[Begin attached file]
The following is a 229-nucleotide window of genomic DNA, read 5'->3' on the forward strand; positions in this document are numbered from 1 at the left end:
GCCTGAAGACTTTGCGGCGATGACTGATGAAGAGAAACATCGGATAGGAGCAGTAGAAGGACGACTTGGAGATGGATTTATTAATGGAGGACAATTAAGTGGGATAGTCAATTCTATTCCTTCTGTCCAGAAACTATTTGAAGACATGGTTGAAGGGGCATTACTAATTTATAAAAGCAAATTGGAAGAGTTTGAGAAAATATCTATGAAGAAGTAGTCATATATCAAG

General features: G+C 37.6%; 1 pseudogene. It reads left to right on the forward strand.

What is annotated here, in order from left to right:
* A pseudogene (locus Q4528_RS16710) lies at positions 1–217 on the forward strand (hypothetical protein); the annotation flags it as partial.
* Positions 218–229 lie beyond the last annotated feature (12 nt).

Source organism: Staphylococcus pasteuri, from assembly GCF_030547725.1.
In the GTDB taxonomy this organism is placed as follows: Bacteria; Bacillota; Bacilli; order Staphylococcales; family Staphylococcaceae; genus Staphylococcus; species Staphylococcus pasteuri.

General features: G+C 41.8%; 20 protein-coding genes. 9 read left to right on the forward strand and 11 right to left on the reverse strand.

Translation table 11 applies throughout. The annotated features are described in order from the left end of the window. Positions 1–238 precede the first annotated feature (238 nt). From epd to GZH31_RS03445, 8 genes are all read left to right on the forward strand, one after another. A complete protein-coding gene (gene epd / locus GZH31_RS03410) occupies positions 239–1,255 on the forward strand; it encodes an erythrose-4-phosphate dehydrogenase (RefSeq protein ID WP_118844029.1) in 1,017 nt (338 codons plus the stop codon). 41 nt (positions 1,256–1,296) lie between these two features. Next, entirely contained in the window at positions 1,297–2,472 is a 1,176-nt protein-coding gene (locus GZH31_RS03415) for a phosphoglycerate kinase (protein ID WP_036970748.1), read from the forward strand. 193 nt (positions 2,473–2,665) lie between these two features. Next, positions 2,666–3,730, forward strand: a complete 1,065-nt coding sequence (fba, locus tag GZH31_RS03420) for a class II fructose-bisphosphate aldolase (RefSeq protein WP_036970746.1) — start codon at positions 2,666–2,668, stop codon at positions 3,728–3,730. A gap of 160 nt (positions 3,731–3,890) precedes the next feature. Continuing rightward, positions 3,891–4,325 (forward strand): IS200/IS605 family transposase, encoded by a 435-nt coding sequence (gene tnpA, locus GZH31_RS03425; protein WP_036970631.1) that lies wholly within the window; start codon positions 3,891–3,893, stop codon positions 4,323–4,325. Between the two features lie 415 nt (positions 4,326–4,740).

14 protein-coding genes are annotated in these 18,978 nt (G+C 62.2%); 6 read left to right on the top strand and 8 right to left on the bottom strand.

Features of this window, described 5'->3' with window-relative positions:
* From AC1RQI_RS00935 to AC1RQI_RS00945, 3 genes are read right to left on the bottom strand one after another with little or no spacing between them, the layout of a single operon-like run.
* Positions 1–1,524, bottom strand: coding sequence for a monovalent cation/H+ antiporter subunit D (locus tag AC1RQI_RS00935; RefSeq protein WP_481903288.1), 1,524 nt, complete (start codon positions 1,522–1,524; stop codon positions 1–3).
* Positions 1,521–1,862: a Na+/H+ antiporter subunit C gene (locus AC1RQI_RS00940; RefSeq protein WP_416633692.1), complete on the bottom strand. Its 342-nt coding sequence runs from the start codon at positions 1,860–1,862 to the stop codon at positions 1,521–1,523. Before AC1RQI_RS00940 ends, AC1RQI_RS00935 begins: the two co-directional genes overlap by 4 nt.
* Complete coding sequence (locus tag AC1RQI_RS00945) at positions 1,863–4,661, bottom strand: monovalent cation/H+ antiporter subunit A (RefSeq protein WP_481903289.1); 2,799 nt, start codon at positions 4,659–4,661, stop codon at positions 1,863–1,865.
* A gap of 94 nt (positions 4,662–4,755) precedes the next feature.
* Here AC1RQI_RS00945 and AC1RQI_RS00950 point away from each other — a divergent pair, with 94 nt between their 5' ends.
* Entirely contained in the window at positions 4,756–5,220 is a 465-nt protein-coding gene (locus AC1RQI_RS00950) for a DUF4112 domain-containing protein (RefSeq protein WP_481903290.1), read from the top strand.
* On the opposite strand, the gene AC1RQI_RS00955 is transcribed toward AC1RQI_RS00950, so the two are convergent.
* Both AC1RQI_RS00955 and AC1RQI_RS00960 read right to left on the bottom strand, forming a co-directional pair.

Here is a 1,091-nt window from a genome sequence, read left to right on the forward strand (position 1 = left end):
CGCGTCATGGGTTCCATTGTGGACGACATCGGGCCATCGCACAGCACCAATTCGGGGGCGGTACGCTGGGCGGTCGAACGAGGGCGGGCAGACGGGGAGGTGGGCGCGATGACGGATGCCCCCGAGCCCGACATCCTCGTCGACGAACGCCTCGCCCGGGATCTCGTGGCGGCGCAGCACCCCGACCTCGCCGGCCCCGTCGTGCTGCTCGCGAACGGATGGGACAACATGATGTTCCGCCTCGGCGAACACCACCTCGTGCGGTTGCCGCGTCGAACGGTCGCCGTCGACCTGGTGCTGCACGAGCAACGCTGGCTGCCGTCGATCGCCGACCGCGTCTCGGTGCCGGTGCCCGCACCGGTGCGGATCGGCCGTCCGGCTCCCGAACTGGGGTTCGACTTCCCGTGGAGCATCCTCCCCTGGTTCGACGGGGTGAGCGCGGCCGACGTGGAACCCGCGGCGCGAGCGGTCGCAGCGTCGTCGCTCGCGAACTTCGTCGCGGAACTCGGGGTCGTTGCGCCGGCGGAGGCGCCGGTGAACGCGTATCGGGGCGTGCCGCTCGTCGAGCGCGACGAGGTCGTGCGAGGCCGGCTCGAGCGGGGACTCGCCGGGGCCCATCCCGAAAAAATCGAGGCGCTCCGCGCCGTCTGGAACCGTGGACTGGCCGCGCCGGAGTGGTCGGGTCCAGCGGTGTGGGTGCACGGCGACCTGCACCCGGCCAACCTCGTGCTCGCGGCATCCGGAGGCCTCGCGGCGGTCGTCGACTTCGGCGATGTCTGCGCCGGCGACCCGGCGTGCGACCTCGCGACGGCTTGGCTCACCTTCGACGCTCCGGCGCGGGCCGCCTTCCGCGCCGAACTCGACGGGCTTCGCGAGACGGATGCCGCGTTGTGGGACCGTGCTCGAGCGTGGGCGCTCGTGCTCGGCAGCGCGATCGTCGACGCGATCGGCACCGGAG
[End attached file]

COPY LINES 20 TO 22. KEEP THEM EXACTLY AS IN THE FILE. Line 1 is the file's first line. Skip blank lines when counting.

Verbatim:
* On the opposite strand, the gene AC1RQI_RS00955 is transcribed toward AC1RQI_RS00950, so the two are convergent.
* Both AC1RQI_RS00955 and AC1RQI_RS00960 read right to left on the bottom strand, forming a co-directional pair.

Here is a 1,091-nt window from a genome sequence, read left to right on the forward strand (position 1 = left end):